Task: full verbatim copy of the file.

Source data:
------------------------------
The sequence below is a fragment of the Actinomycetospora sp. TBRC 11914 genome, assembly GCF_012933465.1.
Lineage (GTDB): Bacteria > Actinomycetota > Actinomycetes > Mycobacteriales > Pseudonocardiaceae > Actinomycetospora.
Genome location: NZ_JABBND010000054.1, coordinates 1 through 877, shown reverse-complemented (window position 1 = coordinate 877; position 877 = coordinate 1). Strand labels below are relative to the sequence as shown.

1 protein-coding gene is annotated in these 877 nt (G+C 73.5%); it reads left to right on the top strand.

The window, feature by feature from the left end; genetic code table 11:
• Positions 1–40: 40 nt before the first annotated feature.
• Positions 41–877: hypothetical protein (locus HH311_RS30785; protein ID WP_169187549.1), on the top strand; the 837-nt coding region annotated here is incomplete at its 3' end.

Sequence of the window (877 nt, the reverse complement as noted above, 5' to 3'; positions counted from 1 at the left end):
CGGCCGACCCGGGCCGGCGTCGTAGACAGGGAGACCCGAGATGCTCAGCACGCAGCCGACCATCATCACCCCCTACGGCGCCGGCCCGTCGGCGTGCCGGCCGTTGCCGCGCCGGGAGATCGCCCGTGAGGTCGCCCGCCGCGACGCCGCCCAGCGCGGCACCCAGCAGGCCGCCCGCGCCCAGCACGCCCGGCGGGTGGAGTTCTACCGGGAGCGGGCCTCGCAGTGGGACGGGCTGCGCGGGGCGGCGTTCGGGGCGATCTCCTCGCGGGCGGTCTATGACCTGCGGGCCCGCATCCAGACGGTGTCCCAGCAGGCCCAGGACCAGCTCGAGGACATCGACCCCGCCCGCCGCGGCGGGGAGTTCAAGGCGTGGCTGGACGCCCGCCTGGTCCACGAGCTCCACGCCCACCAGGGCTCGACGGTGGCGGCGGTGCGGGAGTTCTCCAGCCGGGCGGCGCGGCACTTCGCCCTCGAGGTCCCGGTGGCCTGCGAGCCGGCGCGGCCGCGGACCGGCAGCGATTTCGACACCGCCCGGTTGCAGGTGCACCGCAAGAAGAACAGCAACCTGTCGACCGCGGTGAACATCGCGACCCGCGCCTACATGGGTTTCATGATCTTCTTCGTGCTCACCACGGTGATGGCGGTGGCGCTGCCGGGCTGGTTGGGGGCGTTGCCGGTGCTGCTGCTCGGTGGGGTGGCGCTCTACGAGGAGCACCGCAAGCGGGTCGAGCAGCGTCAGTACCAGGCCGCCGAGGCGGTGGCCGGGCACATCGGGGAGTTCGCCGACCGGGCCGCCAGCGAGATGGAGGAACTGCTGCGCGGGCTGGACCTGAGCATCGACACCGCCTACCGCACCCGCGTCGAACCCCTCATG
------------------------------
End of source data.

The sequence below is a fragment of the Actinomycetospora sp. TBRC 11914 genome, assembly GCF_012933465.1.
Lineage (GTDB): Bacteria > Actinomycetota > Actinomycetes > Mycobacteriales > Pseudonocardiaceae > Actinomycetospora.
Genome location: NZ_JABBND010000054.1, coordinates 1 through 877, shown reverse-complemented (window position 1 = coordinate 877; position 877 = coordinate 1). Strand labels below are relative to the sequence as shown.

1 protein-coding gene is annotated in these 877 nt (G+C 73.5%); it reads left to right on the top strand.

The window, feature by feature from the left end; genetic code table 11:
• Positions 1–40: 40 nt before the first annotated feature.
• Positions 41–877: hypothetical protein (locus HH311_RS30785; protein ID WP_169187549.1), on the top strand; the 837-nt coding region annotated here is incomplete at its 3' end.

Sequence of the window (877 nt, the reverse complement as noted above, 5' to 3'; positions counted from 1 at the left end):
CGGCCGACCCGGGCCGGCGTCGTAGACAGGGAGACCCGAGATGCTCAGCACGCAGCCGACCATCATCACCCCCTACGGCGCCGGCCCGTCGGCGTGCCGGCCGTTGCCGCGCCGGGAGATCGCCCGTGAGGTCGCCCGCCGCGACGCCGCCCAGCGCGGCACCCAGCAGGCCGCCCGCGCCCAGCACGCCCGGCGGGTGGAGTTCTACCGGGAGCGGGCCTCGCAGTGGGACGGGCTGCGCGGGGCGGCGTTCGGGGCGATCTCCTCGCGGGCGGTCTATGACCTGCGGGCCCGCATCCAGACGGTGTCCCAGCAGGCCCAGGACCAGCTCGAGGACATCGACCCCGCCCGCCGCGGCGGGGAGTTCAAGGCGTGGCTGGACGCCCGCCTGGTCCACGAGCTCCACGCCCACCAGGGCTCGACGGTGGCGGCGGTGCGGGAGTTCTCCAGCCGGGCGGCGCGGCACTTCGCCCTCGAGGTCCCGGTGGCCTGCGAGCCGGCGCGGCCGCGGACCGGCAGCGATTTCGACACCGCCCGGTTGCAGGTGCACCGCAAGAAGAACAGCAACCTGTCGACCGCGGTGAACATCGCGACCCGCGCCTACATGGGTTTCATGATCTTCTTCGTGCTCACCACGGTGATGGCGGTGGCGCTGCCGGGCTGGTTGGGGGCGTTGCCGGTGCTGCTGCTCGGTGGGGTGGCGCTCTACGAGGAGCACCGCAAGCGGGTCGAGCAGCGTCAGTACCAGGCCGCCGAGGCGGTGGCCGGGCACATCGGGGAGTTCGCCGACCGGGCCGCCAGCGAGATGGAGGAACTGCTGCGCGGGCTGGACCTGAGCATCGACACCGCCTACCGCACCCGCGTCGAACCCCTCATG